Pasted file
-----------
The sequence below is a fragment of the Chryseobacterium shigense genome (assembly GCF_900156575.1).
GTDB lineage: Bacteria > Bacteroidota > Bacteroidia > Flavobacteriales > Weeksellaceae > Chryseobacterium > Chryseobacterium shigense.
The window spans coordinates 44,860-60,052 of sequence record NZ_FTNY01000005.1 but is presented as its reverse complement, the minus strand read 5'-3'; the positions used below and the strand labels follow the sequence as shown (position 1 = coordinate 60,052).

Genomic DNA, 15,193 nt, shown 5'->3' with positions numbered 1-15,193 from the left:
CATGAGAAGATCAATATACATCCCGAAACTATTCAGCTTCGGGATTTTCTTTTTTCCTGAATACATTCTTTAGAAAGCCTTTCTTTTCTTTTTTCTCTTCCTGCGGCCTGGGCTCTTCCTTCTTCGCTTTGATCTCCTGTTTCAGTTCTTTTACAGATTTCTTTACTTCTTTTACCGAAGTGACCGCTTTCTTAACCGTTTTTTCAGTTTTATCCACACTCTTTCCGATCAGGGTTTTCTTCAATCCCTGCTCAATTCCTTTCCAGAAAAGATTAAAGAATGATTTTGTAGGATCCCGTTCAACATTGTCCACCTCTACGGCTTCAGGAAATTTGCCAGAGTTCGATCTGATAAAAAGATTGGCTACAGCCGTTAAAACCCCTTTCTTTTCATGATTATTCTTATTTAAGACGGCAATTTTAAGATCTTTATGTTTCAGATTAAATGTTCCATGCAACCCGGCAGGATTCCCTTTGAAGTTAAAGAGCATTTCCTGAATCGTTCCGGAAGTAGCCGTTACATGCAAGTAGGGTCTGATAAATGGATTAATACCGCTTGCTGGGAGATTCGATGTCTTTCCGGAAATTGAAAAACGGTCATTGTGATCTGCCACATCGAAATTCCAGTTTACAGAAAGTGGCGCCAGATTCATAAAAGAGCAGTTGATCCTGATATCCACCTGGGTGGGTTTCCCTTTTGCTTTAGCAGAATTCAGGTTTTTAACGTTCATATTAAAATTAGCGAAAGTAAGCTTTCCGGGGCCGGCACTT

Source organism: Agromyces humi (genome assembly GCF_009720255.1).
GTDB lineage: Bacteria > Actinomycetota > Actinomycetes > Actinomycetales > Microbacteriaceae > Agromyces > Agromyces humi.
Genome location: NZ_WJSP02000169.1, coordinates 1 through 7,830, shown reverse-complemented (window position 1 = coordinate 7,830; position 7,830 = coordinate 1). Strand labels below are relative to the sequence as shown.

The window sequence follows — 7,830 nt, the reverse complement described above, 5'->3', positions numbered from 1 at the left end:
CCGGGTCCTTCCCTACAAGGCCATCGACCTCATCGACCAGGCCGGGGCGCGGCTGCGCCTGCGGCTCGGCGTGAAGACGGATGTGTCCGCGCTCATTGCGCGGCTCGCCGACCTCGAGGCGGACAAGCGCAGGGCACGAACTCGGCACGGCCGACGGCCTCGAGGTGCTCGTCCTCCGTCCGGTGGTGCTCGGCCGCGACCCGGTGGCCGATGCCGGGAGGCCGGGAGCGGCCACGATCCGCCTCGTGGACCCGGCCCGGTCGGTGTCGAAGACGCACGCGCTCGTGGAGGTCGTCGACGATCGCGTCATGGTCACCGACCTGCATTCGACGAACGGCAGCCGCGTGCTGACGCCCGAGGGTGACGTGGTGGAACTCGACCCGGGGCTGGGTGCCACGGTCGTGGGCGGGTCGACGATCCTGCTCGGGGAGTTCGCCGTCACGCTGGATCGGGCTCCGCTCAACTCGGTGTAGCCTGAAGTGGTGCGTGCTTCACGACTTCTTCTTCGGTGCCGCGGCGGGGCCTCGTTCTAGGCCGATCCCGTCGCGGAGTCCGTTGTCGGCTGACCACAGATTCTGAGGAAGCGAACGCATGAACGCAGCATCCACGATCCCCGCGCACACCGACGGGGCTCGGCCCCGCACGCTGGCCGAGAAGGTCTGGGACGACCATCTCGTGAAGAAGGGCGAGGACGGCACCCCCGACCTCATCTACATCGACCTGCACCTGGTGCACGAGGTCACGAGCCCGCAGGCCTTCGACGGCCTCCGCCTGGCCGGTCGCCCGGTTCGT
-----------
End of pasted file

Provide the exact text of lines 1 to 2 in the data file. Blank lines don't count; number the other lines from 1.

The sequence below is a fragment of the Chryseobacterium shigense genome (assembly GCF_900156575.1).
GTDB lineage: Bacteria > Bacteroidota > Bacteroidia > Flavobacteriales > Weeksellaceae > Chryseobacterium > Chryseobacterium shigense.